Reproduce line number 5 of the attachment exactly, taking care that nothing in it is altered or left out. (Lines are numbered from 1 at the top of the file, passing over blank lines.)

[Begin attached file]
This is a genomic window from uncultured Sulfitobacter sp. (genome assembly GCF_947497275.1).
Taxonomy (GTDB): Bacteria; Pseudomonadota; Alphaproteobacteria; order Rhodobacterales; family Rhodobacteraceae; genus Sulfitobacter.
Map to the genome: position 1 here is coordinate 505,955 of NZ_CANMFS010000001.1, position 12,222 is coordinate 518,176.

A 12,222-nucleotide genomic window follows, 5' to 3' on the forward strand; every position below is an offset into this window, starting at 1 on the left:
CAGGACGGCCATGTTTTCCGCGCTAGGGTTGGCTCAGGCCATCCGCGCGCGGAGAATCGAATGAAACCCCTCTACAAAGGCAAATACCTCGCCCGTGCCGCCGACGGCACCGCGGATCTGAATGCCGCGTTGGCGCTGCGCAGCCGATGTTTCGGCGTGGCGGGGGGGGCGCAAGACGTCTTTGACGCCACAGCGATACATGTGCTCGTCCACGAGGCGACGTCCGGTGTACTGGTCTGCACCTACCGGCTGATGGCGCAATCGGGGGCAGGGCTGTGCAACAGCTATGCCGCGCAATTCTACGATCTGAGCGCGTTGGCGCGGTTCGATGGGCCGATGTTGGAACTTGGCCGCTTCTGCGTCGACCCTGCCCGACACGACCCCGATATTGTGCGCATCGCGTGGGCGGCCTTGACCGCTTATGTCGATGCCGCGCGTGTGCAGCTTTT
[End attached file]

CAGGACGGCCATGTTTTCCGCGCTAGGGTTGGCTCAGGCCATCCGCGCGCGGAGAATCGAATGAAACCCCTCTACAAAGGCAAATACCTCGCCCGTGCCGCCGACGGCACCGCGGATCTGAATGCCGCGTTGGCGCTGCGCAGCCGATGTTTCGGCGTGGCGGGGGGGGCGCAAGACGTCTTTGACGCCACAGCGATACATGTGCTCGTCCACGAGGCGACGTCCGGTGTACTGGTCTGCACCTACCGGCTGATGGCGCAATCGGGGGCAGGGCTGTGCAACAGCTATGCCGCGCAATTCTACGATCTGAGCGCGTTGGCGCGGTTCGATGGGCCGATGTTGGAACTTGGCCGCTTCTGCGTCGACCCTGCCCGACACGACCCCGATATTGTGCGCATCGCGTGGGCGGCCTTGACCGCTTATGTCGATGCCGCGCGTGTGCAGCTTTT